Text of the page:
By Richard Stobbe
In some cases, a franchise relationship ends after many years of business. At the point of termination, the parties must wrestle with a number of issues, including customers, inventory, and (as we reviewed in Part 1) the impact of any post-termination restrictive covenants.
In other cases, however, the franchise relationship barely gets off the ground. Remember, Section 13 of the Alberta Franchises Act states that, if a franchisor fails to give a prospective franchisee a complete “disclosure document,” then the franchisee may rescind (or cancel) the franchise agreement and end the relationship. However, the franchisee must send the cancellation within certain time limits: either 60 days after receiving the disclosure document, or within 2 years after the franchisee is granted the franchise, whichever occurs first.
A failure to give complete disclosure allows the franchisee to cancel. So what does it mean to give complete disclosure?
Under the Act, a franchisor must make a number of disclosures, including (but not limited to):
- Basic information about the name and address of the franchisor and the length of time the franchisor has operated the business;
- The names of the directors, general partners and officers of the franchisor who will have management responsibilities;
- Details on convictions for the previous 10 years relating to the franchisor and its associates, and any of the directors, general partners and officers of the franchisor;
- Lawsuits or pending lawsuits involving misrepresentation, and unfair or deceptive acts or practices;
- Details of any bankruptcy or insolvency proceedings, voluntary or otherwise;
- The names, mailing addresses and phone numbers of all existing franchisees presently operating an outlet in Alberta under the same trade name as the franchise being offered, and the addresses and phone numbers of those outlets; and
- Financial statements of the franchisor, among other information.
If proper disclosure is not made, a franchisee may cancel and recover any net losses incurred in acquiring, setting up and operating the franchised business.
In 1448244 Alberta Inc. v. Asian Concepts Franchising Corporation, 2013 ABQB 221 (CanLII), an Alberta court reviewed a franchisee’s claim that it did not receive proper disclosure. Specifically, the franchisee alleged that the disclosure document was deficient and therefore not ‘substantially complete’ within the meaning of the Act because the document was signed by only one director. The Regulations are clear that a disclosure document must include a certificate that is to be signed by at least two officers or directors of the franchisor. The fundamental question: Does the lack of two signatures to the disclosure document provided by the franchisor mean that it is not ‘substantially complete’ within the meaning of the Act?
Described another way: the substance of the disclosure document itself was not challenged in this case. The only complaint was that the certificate, which accompanies the disclosure document, was only signed by one, instead of two, directors.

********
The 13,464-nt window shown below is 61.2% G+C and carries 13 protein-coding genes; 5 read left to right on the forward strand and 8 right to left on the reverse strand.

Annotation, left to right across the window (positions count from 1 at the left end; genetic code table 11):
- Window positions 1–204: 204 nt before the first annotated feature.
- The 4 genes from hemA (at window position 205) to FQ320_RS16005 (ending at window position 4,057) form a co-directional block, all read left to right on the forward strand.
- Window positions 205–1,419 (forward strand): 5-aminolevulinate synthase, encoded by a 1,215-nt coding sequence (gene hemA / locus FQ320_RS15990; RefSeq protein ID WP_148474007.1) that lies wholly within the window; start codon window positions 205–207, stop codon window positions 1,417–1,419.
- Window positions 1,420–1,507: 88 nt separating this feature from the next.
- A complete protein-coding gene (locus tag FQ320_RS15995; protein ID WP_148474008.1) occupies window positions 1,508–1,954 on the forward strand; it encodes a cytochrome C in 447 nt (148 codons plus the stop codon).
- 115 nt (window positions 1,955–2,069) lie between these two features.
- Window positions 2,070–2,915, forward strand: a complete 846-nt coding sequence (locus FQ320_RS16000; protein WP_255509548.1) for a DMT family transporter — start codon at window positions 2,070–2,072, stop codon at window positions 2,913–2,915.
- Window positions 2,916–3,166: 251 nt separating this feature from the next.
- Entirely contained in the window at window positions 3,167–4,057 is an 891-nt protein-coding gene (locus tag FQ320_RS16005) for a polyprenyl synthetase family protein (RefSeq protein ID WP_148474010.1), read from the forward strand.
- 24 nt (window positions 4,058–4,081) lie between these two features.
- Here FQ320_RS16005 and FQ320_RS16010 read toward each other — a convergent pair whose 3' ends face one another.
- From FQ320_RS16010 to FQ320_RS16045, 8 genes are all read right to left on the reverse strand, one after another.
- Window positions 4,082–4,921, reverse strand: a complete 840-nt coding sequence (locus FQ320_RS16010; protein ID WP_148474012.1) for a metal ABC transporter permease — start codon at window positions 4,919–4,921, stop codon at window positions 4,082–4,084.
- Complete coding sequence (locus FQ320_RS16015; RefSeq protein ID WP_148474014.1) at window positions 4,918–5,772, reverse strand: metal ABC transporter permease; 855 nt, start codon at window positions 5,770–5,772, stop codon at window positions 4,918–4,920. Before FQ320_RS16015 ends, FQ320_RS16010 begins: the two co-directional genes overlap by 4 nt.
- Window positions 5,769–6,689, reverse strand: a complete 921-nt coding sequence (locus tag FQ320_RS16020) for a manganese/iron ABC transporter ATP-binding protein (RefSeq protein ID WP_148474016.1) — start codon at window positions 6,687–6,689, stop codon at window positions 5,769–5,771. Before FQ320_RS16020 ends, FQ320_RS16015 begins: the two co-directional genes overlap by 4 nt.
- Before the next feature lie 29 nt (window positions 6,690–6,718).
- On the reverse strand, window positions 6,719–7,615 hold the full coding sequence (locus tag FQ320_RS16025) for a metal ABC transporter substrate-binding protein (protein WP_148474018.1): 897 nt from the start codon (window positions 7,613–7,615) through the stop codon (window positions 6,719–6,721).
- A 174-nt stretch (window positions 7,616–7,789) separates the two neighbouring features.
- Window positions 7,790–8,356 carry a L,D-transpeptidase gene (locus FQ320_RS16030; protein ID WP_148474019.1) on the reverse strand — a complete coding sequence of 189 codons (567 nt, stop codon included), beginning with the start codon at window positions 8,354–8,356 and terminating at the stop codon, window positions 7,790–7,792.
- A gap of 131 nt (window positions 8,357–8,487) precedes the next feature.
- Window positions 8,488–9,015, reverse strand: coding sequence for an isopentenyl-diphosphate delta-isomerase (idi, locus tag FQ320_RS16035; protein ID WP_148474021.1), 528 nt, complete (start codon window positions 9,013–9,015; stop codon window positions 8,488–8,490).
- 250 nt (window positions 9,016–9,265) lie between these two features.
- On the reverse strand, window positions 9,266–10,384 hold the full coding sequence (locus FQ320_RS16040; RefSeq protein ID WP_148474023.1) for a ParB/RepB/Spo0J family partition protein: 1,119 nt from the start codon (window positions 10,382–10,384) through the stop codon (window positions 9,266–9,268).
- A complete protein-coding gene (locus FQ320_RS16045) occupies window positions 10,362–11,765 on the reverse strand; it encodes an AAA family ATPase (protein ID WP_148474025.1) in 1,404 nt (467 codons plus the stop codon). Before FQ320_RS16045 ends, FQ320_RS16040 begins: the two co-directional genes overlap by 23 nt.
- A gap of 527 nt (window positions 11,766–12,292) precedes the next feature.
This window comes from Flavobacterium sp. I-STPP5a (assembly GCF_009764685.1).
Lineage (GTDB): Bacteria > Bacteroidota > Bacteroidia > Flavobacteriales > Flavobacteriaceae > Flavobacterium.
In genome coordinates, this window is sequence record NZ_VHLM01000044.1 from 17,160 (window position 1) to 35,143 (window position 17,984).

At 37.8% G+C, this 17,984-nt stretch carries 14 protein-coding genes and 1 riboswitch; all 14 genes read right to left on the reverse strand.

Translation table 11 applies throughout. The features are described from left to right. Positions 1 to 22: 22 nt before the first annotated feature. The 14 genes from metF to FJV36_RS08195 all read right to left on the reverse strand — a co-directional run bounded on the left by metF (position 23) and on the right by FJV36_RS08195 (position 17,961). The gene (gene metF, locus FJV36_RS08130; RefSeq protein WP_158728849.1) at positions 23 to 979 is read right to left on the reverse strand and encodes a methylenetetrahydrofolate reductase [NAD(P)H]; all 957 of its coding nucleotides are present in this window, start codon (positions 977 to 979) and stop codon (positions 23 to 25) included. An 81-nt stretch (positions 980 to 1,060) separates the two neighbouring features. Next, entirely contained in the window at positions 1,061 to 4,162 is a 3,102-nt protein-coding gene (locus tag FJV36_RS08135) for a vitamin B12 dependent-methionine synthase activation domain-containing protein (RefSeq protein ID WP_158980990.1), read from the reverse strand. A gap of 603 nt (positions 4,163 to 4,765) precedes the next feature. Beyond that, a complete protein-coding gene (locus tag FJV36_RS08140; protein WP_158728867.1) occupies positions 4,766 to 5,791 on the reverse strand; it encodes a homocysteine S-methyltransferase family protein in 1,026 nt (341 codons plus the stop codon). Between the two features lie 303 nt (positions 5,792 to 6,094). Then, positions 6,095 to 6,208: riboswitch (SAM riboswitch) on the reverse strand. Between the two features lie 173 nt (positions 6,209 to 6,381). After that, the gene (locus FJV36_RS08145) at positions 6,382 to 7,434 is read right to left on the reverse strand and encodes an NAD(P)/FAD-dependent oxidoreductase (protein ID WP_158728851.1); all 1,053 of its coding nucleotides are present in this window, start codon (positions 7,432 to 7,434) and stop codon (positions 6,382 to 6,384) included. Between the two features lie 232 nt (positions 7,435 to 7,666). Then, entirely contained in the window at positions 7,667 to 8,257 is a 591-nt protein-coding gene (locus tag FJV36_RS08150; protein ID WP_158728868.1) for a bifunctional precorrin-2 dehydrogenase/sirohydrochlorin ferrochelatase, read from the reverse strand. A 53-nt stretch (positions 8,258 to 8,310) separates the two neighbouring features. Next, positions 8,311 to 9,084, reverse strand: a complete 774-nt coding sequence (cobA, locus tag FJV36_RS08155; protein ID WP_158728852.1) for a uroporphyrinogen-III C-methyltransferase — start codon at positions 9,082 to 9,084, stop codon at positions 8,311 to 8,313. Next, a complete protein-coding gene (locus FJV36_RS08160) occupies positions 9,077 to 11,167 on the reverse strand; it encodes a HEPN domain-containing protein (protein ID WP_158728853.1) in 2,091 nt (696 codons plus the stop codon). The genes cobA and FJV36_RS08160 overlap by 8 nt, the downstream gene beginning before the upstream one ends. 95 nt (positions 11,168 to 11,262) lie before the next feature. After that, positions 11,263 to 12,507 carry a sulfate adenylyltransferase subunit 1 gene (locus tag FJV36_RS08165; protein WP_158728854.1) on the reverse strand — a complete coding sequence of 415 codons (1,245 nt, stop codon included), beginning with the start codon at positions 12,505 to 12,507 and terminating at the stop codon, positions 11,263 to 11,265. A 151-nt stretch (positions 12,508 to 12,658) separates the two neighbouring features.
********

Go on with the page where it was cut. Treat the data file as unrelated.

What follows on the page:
The Alberta Court of Appeal reviewed this situation in 2008 in the Hi Hotel case. In that case, the certificate accompanying the disclosure document contained no signatures, and was therefore found not to be “substantially complete” within the requirements of the Act. In the Asian Concepts decision, the Court concluded that a disclosure document with only one signature was deficient, since it deprived the franchisee of a potential cause of action against a second signatory to the disclosure document. This finding opened the door for the franchisee to recover losses incurred in acquiring, setting up and operating the franchised business. The Court confirmed: “…the lack of misrepresentation, or the lack of reliance on representations, are irrelevant to the issue at hand. What matters is whether the disclosure document which was provided was substantially complete or not. And when the statute requires two signatories responsible for and liable for the required disclosure, yet only one is provided, the disclosure statement cannot be said to be ‘substantially complete.’ This is plain and obvious.”
What are the lessons? Franchisors in Alberta should take care to ensure that the disclosure document follows the strict requirements of the Act and Regulations, both as to form and substance. Seemingly minor gaps in compliance can result in serious consequences for the franchisor. Franchisees, on the other hand, will be reviewing compliance with a careful eye in situations where the franchisee wishes to extricate itself and end the relationship. Of course, both parties should always seek appropriate legal advice when entering into and concluding franchising relationships in Alberta.No comments